TMS Therapy and the Frontal Cortex

The Front of Your Mind

The frontal cortex is the largest portion of the brain and contains some of the most influential areas when it comes to mood, emotional regulation, sensory processing, etc.  As you might guess, the frontal cortex of the brain is located in the forepart of the brain, behind your forehead.  While it is important to remember that the brain interacts with itself across the different regions, it is mainly the frontal cortex that makes us who we are as people.

What are some different functions of the frontal cortex?

  • Feeling and processing emotion.
  • Social awareness and functionality.
  • Voluntary movements and fine motor skills.
  • Language processing and speech.

When Damage Is Done

As the frontal cortex governs much of our emotional processing and the way we react to our environment, dysfunction in the frontal cortex can result in mental illnesses.  These dysfunctions can be a result of an imbalance or misdirection of neurotransmitters, neurological disease, physical injury, and more.  Damage or disorder in the frontal cortex is often followed by or associated with disruptions in the sufferer’s abilities that we mentioned above.  The brain is an amazing, mutable organ, and sometimes other areas of the brain can pick up the slack if one area is unable to function adequately.

TMS and the Brain

TMS is targeted to influence parts of the frontal cortex.  TMS is an electromagnetic current passed over the skull for noninvasive stimulation of the brain’s emotional processing centers.  TMS is a painless outpatient procedure that is currently approved by insurance carriers for treatment of major depressive disorder (MDD), with promising results emerging from ongoing medical study.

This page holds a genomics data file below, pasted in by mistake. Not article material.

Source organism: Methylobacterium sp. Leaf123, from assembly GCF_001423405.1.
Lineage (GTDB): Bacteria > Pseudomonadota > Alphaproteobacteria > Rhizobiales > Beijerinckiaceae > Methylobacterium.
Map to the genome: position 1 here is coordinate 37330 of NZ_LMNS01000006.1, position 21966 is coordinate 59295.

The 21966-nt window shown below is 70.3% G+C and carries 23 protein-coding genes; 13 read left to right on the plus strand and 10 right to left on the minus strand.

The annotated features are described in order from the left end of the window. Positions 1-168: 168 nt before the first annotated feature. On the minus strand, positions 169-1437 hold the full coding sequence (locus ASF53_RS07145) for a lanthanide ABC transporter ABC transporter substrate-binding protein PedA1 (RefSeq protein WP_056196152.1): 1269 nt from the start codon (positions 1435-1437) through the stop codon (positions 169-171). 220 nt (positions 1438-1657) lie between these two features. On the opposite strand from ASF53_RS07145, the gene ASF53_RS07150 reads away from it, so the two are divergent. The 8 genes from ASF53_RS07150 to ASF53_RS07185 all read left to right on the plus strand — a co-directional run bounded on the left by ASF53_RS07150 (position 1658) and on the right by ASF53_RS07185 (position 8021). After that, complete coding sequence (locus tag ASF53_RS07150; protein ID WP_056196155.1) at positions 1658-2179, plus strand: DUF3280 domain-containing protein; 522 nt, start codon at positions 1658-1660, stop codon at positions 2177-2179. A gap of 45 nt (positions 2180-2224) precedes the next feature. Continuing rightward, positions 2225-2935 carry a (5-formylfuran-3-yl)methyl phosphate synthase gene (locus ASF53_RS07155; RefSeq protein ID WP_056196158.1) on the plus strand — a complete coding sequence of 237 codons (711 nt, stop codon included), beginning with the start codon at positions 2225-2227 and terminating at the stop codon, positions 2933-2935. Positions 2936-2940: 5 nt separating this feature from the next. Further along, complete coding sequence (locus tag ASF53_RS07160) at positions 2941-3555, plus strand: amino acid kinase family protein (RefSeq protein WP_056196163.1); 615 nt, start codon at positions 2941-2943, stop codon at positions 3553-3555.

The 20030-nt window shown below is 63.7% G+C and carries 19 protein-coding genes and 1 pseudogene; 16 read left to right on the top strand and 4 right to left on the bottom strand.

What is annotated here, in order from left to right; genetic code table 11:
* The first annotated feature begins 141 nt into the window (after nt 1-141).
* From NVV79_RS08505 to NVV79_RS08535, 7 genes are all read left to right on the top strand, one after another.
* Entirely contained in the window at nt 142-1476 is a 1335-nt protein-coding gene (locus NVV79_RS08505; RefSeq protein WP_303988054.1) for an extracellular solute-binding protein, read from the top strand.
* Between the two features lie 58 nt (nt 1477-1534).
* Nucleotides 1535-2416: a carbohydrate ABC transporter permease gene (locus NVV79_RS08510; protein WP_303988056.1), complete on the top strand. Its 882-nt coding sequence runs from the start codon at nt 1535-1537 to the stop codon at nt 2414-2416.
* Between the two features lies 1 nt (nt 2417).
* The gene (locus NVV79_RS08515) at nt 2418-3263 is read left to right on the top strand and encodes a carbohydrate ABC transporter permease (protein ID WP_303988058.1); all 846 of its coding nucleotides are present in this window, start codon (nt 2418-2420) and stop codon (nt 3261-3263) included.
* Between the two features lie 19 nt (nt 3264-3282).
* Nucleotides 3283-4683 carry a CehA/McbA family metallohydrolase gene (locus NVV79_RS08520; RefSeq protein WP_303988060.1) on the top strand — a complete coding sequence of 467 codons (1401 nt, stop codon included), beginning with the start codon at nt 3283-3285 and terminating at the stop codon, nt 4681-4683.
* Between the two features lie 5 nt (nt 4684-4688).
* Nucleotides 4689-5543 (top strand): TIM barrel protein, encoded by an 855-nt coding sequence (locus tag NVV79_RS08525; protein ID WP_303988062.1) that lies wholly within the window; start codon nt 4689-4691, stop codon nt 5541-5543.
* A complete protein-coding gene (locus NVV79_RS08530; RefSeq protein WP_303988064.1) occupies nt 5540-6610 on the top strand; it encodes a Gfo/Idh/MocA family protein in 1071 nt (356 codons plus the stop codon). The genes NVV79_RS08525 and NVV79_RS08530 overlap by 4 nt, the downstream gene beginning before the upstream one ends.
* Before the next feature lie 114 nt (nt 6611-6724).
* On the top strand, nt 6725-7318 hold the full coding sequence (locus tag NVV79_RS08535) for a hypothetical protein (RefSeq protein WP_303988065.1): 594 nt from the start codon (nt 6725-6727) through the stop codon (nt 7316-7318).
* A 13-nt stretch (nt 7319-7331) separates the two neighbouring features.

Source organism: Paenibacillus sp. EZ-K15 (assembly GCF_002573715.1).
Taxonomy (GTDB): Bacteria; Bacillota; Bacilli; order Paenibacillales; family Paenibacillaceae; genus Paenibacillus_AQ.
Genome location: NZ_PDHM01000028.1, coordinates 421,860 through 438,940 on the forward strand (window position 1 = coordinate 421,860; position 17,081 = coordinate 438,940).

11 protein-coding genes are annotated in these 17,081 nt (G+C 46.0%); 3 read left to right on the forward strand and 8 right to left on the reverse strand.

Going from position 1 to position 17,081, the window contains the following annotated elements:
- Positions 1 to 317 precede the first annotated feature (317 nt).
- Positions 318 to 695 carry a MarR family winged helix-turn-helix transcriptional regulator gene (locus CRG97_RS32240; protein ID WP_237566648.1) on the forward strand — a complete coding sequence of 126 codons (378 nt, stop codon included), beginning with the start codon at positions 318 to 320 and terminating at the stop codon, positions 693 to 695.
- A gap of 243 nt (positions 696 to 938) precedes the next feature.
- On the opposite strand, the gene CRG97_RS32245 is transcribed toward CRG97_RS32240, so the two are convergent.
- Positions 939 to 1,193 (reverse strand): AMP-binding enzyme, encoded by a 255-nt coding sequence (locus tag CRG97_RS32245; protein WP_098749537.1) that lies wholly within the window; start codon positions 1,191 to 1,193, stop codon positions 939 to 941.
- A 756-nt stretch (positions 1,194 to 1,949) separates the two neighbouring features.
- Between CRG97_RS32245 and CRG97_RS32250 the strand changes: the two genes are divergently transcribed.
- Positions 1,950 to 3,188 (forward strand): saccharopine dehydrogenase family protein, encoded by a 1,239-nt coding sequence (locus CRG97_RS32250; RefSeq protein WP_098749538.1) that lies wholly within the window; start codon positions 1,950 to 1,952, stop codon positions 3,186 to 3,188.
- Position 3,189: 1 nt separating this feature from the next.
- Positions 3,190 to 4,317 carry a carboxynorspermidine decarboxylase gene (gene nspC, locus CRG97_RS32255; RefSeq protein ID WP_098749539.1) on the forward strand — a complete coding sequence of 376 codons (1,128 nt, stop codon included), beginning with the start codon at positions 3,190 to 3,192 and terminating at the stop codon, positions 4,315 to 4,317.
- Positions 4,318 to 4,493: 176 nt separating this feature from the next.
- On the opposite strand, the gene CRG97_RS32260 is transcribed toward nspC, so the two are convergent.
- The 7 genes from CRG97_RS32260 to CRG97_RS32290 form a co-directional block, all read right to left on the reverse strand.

Parts of the Frontal Cortex

The brain’s frontal cortex is sectioned into four primary areas, all of which have different main functions, though all communicate with each other.  Those parts are:

  • The primary motor cortex helps control voluntary movements, fine motor skills, and spatial awareness. If one side of the primary motor cortex is damaged, that can produce impaired function in the limbs of the contralateral (opposite) side of the body.
  • The lateral areas govern language, both the expression of language and the understanding of language. The lateral portions also deal with working memory and memory absorption.
  • The medial areas deal with awareness, motivation, and decision-making. Good judgment is learned, but it’s also a dedicated function of the medial area.
  • The frontal orbital areas help control social behavior. In this way, you can see how the different areas work with each other.  Social functions involve language, working memory, and judgment.

Be Kind to Your Mind

The frontal cortex is highly susceptible to damage from a head injury.  If you have had a head injury lately and have not seen a doctor, do so immediately.  Also see your doctor if you are experiencing difficulty with any of the functions listed above.  You don’t have to struggle alone.  You deserve professional help and compassion.  Contact us today to discuss your psychiatric needs.  We are now open for in-person treatments like TMS with all the necessary safety precautions in place.  We are also available for telepsychiatry appointments.